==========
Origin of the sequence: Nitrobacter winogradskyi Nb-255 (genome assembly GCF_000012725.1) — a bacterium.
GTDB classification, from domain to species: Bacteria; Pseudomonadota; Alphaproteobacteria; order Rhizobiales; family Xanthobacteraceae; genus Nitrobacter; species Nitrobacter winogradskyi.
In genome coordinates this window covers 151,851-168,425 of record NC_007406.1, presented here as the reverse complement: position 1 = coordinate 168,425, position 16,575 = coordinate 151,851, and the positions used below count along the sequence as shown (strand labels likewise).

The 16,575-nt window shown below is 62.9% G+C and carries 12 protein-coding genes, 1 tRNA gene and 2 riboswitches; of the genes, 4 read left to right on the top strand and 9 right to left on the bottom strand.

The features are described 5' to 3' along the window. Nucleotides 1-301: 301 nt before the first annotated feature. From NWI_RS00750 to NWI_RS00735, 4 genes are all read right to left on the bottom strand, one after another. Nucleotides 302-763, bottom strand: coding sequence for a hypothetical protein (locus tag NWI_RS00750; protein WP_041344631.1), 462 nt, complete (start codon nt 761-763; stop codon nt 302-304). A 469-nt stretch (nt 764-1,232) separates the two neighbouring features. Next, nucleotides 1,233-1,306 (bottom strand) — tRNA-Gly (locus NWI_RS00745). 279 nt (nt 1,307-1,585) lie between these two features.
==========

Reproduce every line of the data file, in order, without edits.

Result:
Origin of the sequence: Nitrobacter winogradskyi Nb-255 (genome assembly GCF_000012725.1) — a bacterium.
GTDB classification, from domain to species: Bacteria; Pseudomonadota; Alphaproteobacteria; order Rhizobiales; family Xanthobacteraceae; genus Nitrobacter; species Nitrobacter winogradskyi.
In genome coordinates this window covers 151,851-168,425 of record NC_007406.1, presented here as the reverse complement: position 1 = coordinate 168,425, position 16,575 = coordinate 151,851, and the positions used below count along the sequence as shown (strand labels likewise).

The 16,575-nt window shown below is 62.9% G+C and carries 12 protein-coding genes, 1 tRNA gene and 2 riboswitches; of the genes, 4 read left to right on the top strand and 9 right to left on the bottom strand.

The features are described 5' to 3' along the window. Nucleotides 1-301: 301 nt before the first annotated feature. From NWI_RS00750 to NWI_RS00735, 4 genes are all read right to left on the bottom strand, one after another. Nucleotides 302-763, bottom strand: coding sequence for a hypothetical protein (locus tag NWI_RS00750; protein WP_041344631.1), 462 nt, complete (start codon nt 761-763; stop codon nt 302-304). A 469-nt stretch (nt 764-1,232) separates the two neighbouring features. Next, nucleotides 1,233-1,306 (bottom strand) — tRNA-Gly (locus NWI_RS00745). 279 nt (nt 1,307-1,585) lie between these two features.